Ovaries schmovaries

(Don’t worry, this will be a picture-free post.)

When my oncologist agreed with my Google-assisted suggestion that the hormone suppressing medicine they give post-menopausal women works better than the medicine  they give pre-menopausal women for my particular brand of breast cancer, the obvious question was the best way to either put or keep me in menopause.  Chemo had put me into what they call “chemo-pause,” but a lot of women’s ovaries start up again after chemo is over.  I suggested that surely at my age (48) I had to at least be really close, but she said based on family history and medical background she would guess I had at least seven more years left before I would have naturally gone into menopause.  The medicine they give post-menopausal women, which are called aromatase inhibitors, flat don’t work in pre-menopausal women whose ovaries are working.  So we needed to be sure mine were turned off.

The first option was to have a shot to suppress my ovaries.  This wasn’t a good choice in my mind for two reasons:  one, my doctor said they still couldn’t be sure it would work and even if it did we would never know when I entered menopause naturally (so we wouldn’t know when we could stop the shots) and two, the shot would require me to go see my oncologist every month for the next 7-10 years.  I like my oncologist, but I spend enough time there.

The other option was to have a bilateral salpingo oophorectomy, which is a pretty fancy sounding way to say they would surgically remove my ovaries and my Fallopian tubes.  Clearly, at my age, I’m not using them anyway, so I chose that option immediately.  Also, even though they don’t think there’s a link between ovarian cancer and breast cancer in the absence of the BRCA gene, it does remove the possibility that I’ll ever get ovarian cancer.  My oncologist told me there was no real rush, but she wanted me to do it this year. (Me too, for insurance reasons.)  I had to wait until treatment was over, and due to down time wanted to wait until after the marathon and the half-marathon I had already planned.  But I needed to fit it in before the exchange surgery I also wanted to do this year.

So, two weeks after Wine and Dine, we checked in for a day surgery at the same hospital where I’ve had all of my treatment so far.  I’ve had the same gynecologist since moving back to Dallas, but she hadn’t seen Tony since the last time she performed surgery on me almost 15 years ago, so we caught up over a little chit-chat. Then she told us what would happen and left while they prepped me for the OR.  Luckily everything ran on time and we were able to start at 12:30 as scheduled.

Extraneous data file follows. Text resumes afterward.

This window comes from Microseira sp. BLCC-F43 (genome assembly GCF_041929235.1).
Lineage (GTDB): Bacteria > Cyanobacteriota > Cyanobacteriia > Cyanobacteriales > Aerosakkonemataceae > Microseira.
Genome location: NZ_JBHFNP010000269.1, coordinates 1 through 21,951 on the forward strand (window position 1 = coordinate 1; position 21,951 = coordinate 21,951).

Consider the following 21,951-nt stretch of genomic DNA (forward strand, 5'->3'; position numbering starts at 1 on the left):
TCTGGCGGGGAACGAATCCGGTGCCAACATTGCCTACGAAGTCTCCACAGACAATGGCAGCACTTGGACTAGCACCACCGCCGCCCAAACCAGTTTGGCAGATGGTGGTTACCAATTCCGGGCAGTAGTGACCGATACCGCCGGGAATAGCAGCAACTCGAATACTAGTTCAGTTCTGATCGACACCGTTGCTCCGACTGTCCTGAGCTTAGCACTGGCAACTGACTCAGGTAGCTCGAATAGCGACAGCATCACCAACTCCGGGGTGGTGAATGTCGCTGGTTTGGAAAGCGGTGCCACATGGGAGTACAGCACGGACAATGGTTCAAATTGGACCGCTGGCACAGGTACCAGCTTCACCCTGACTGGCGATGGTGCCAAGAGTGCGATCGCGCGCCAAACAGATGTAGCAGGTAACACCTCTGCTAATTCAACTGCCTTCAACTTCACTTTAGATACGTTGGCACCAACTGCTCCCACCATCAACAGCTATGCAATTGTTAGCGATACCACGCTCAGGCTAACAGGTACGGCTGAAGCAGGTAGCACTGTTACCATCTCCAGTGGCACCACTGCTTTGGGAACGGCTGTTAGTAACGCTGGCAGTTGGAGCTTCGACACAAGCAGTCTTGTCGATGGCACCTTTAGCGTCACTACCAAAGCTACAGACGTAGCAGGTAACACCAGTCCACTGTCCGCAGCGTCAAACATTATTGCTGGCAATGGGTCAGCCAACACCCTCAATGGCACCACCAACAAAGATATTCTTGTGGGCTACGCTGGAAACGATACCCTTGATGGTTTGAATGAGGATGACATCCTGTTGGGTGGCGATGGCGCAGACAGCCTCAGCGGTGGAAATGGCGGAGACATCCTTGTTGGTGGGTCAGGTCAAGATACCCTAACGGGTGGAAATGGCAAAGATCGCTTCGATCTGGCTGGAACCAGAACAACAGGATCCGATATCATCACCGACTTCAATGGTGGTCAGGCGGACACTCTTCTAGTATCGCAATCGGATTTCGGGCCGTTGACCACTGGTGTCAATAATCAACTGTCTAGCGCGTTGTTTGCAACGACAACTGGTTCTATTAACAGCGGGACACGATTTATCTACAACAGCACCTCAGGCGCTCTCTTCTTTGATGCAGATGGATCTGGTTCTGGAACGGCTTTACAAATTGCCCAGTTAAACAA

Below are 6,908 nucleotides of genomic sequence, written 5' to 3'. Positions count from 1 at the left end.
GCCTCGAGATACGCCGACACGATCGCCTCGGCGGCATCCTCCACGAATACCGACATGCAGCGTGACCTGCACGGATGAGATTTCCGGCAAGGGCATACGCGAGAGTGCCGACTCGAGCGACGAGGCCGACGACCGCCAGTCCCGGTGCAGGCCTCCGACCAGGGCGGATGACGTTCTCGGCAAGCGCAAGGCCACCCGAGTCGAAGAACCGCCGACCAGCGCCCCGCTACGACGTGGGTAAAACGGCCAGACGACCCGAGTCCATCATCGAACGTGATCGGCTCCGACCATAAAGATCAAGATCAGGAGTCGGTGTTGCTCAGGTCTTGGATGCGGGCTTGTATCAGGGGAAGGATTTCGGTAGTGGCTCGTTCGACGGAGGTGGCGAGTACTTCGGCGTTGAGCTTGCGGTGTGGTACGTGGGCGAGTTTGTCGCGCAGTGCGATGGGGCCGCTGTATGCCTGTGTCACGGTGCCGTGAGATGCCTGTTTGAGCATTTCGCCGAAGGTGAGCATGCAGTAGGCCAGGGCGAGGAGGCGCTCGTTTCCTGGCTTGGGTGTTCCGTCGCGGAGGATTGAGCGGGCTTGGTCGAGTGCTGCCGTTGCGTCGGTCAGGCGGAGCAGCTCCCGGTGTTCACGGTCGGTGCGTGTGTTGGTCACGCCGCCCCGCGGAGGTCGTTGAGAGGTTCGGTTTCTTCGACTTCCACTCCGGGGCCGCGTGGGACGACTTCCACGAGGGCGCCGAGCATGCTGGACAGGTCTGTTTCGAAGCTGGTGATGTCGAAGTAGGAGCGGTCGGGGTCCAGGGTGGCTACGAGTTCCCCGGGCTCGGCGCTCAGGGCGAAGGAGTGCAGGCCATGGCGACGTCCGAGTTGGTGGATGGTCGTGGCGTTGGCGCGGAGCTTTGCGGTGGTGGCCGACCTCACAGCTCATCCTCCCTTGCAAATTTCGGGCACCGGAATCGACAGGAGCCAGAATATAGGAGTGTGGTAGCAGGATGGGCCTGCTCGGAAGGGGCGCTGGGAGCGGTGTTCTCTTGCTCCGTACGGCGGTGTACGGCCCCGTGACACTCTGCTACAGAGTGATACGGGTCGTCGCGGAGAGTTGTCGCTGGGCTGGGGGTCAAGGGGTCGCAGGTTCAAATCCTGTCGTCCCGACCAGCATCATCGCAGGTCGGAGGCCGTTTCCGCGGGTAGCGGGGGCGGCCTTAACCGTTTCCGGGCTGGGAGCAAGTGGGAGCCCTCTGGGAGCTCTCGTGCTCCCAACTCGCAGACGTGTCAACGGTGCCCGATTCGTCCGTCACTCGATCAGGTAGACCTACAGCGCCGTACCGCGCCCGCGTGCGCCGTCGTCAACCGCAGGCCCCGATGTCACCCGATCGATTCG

Afterwards, she told me I was a “model patient” and that everything looked great.  There was a small cyst on one of my Fallopian tubes, but she said that was normal.  I found out today that the pathology report came back clear for all of the removed parts, so while I wasn’t really worried, that was good news.  There was one issue with the surgery from my perspective though: I woke up from anesthesia wide awake, not groggy, still in the OR, freezing cold and in a ton of pain. My doctor had warned me that I would probably wake up with a severe hot flash, so I was glad that didn’t happen, but wow that really hurt.  The anesthesiologist even told me “sorry about the pain, but you woke up a lot faster than I thought you would!”  They gave me demerol and morphine until the pain eased up.  Still, that was weird and I will be discussing it with my next anesthesiologist.

Compared to everything else that’s happened, for anyone who might be facing this surgery, it was really pretty minor.  Three tiny incisions that are healed over already.  I was cleared to run up to a mile today, two weeks after surgery, and I could have been back to work within a week to 10 days if not for Thanksgiving and the medical appointments I’ve had all this week.  The hardest thing has been that I have been very, very moody.  Part of that is probably coming off of pain pills and part of it is not being able to work out, but some of it is the change in hormones.  My doctor says it should even out within a few weeks — whether or not that means I even out to being a jerk all the time remains to be seen!

Next up — the surgery I hope finishes my breast cancer treatment!

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About Elizabeth

Running and thinking about life one step at a time.
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